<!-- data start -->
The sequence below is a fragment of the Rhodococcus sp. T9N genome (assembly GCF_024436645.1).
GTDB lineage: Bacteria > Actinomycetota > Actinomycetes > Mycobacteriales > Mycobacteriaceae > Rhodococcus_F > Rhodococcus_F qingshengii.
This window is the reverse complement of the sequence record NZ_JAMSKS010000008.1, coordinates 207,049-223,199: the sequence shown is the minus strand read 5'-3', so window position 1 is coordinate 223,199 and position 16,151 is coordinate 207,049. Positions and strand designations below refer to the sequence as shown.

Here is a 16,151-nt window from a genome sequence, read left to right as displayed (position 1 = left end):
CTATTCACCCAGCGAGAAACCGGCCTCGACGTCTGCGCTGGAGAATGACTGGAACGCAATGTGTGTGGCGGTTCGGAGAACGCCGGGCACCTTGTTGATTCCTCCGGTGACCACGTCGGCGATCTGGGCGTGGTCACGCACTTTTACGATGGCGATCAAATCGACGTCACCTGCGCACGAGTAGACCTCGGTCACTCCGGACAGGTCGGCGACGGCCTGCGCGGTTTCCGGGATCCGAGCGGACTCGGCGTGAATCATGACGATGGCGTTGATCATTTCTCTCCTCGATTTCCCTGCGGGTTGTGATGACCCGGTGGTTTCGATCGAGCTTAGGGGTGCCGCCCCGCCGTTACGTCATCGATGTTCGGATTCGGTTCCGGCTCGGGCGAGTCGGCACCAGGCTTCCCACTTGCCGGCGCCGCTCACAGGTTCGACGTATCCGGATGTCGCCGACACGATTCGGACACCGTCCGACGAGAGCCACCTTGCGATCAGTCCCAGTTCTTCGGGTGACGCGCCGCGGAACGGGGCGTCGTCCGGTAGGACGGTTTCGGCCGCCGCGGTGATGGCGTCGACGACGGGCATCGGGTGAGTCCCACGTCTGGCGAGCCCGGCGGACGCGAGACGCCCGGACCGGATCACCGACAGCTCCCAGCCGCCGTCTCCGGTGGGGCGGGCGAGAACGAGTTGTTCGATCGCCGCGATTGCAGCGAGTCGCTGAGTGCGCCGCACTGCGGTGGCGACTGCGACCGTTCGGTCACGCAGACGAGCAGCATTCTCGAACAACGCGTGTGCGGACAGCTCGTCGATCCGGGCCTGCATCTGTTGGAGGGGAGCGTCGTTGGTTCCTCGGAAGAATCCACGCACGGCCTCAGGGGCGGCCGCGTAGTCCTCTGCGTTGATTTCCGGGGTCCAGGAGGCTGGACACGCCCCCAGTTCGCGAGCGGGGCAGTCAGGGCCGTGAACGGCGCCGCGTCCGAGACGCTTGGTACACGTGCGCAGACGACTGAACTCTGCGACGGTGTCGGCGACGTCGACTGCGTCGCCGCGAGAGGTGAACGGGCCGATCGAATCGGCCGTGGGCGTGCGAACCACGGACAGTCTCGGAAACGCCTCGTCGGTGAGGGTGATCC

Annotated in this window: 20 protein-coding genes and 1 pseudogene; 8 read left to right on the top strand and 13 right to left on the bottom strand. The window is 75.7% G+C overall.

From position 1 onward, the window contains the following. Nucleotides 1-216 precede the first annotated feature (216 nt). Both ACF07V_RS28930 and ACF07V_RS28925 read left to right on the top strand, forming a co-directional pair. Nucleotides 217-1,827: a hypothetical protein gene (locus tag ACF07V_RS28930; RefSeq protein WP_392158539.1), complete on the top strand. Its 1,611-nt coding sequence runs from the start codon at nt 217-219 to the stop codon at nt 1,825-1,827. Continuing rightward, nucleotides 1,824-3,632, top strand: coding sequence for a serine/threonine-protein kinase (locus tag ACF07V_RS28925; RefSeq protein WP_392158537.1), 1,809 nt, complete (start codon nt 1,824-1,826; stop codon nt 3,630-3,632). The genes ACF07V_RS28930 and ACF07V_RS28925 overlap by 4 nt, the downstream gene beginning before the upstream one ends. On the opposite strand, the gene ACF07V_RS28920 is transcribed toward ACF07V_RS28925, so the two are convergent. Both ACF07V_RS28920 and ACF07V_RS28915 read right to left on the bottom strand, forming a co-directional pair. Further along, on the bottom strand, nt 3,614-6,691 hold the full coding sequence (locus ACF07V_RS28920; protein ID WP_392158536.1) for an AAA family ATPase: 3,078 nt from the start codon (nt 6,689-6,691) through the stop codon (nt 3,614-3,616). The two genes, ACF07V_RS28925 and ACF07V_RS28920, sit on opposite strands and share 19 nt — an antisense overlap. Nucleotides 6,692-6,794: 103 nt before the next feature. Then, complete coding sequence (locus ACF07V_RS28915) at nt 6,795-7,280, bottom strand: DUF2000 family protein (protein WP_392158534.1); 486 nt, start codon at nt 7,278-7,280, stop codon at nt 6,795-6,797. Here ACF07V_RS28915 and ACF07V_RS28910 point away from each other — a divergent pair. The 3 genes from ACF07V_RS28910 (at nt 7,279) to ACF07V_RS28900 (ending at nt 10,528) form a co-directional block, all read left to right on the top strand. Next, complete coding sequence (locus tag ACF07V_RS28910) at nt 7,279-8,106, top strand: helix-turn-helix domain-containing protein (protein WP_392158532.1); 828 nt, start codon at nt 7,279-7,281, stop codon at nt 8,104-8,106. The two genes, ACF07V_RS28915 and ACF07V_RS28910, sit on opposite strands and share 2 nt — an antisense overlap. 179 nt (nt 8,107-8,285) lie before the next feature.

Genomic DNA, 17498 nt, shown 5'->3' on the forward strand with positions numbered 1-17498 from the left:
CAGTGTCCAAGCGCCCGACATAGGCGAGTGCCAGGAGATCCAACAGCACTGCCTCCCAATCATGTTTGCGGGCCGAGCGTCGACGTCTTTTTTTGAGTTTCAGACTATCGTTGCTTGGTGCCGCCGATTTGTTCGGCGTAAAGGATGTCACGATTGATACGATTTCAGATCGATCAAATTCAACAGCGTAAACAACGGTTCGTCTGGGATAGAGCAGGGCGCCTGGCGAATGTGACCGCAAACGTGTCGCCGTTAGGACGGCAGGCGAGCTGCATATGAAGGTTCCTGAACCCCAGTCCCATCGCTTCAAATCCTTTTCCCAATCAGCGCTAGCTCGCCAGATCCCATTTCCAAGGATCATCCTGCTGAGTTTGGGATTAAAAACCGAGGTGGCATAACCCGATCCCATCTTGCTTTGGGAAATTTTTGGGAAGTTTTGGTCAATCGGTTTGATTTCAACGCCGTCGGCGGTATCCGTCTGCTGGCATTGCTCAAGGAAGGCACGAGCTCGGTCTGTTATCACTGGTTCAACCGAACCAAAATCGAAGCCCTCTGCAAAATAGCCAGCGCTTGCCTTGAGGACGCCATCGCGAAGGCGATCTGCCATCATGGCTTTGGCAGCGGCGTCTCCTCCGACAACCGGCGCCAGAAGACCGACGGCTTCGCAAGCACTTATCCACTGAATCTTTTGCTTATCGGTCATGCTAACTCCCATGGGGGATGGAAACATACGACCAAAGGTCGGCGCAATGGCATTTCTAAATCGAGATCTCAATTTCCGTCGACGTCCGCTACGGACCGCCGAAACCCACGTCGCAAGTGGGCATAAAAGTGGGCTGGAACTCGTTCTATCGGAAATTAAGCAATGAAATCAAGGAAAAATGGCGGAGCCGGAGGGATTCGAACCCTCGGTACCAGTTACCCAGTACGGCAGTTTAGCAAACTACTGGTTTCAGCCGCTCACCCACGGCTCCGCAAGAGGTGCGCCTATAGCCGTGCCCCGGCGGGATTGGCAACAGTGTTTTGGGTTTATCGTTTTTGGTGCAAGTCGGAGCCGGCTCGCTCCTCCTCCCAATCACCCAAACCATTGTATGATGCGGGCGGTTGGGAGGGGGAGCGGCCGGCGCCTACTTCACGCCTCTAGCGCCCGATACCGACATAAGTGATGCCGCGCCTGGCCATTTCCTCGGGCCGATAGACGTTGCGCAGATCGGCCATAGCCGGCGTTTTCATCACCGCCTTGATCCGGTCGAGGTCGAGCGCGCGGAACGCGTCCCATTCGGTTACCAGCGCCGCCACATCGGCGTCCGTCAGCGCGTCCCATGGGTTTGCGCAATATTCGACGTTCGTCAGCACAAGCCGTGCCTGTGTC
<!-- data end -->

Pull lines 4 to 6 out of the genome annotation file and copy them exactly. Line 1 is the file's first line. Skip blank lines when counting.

Here is a 16,151-nt window from a genome sequence, read left to right as displayed (position 1 = left end):
CTATTCACCCAGCGAGAAACCGGCCTCGACGTCTGCGCTGGAGAATGACTGGAACGCAATGTGTGTGGCGGTTCGGAGAACGCCGGGCACCTTGTTGATTCCTCCGGTGACCACGTCGGCGATCTGGGCGTGGTCACGCACTTTTACGATGGCGATCAAATCGACGTCACCTGCGCACGAGTAGACCTCGGTCACTCCGGACAGGTCGGCGACGGCCTGCGCGGTTTCCGGGATCCGAGCGGACTCGGCGTGAATCATGACGATGGCGTTGATCATTTCTCTCCTCGATTTCCCTGCGGGTTGTGATGACCCGGTGGTTTCGATCGAGCTTAGGGGTGCCGCCCCGCCGTTACGTCATCGATGTTCGGATTCGGTTCCGGCTCGGGCGAGTCGGCACCAGGCTTCCCACTTGCCGGCGCCGCTCACAGGTTCGACGTATCCGGATGTCGCCGACACGATTCGGACACCGTCCGACGAGAGCCACCTTGCGATCAGTCCCAGTTCTTCGGGTGACGCGCCGCGGAACGGGGCGTCGTCCGGTAGGACGGTTTCGGCCGCCGCGGTGATGGCGTCGACGACGGGCATCGGGTGAGTCCCACGTCTGGCGAGCCCGGCGGACGCGAGACGCCCGGACCGGATCACCGACAGCTCCCAGCCGCCGTCTCCGGTGGGGCGGGCGAGAACGAGTTGTTCGATCGCCGCGATTGCAGCGAGTCGCTGAGTGCGCCGCACTGCGGTGGCGACTGCGACCGTTCGGTCACGCAGACGAGCAGCATTCTCGAACAACGCGTGTGCGGACAGCTCGTCGATCCGGGCCTGCATCTGTTGGAGGGGAGCGTCGTTGGTTCCTCGGAAGAATCCACGCACGGCCTCAGGGGCGGCCGCGTAGTCCTCTGCGTTGATTTCCGGGGTCCAGGAGGCTGGACACGCCCCCAGTTCGCGAGCGGGGCAGTCAGGGCCGTGAACGGCGCCGCGTCCGAGACGCTTGGTACACGTGCGCAGACGACTGAACTCTGCGACGGTGTCGGCGACGTCGACTGCGTCGCCGCGAGAGGTGAACGGGCCGATCGAATCGGCCGTGGGCGTGCGAACCACGGACAGTCTCGGAAACGCCTCGTCGGTGAGGGTGATCC

Annotated in this window: 20 protein-coding genes and 1 pseudogene; 8 read left to right on the top strand and 13 right to left on the bottom strand. The window is 75.7% G+C overall.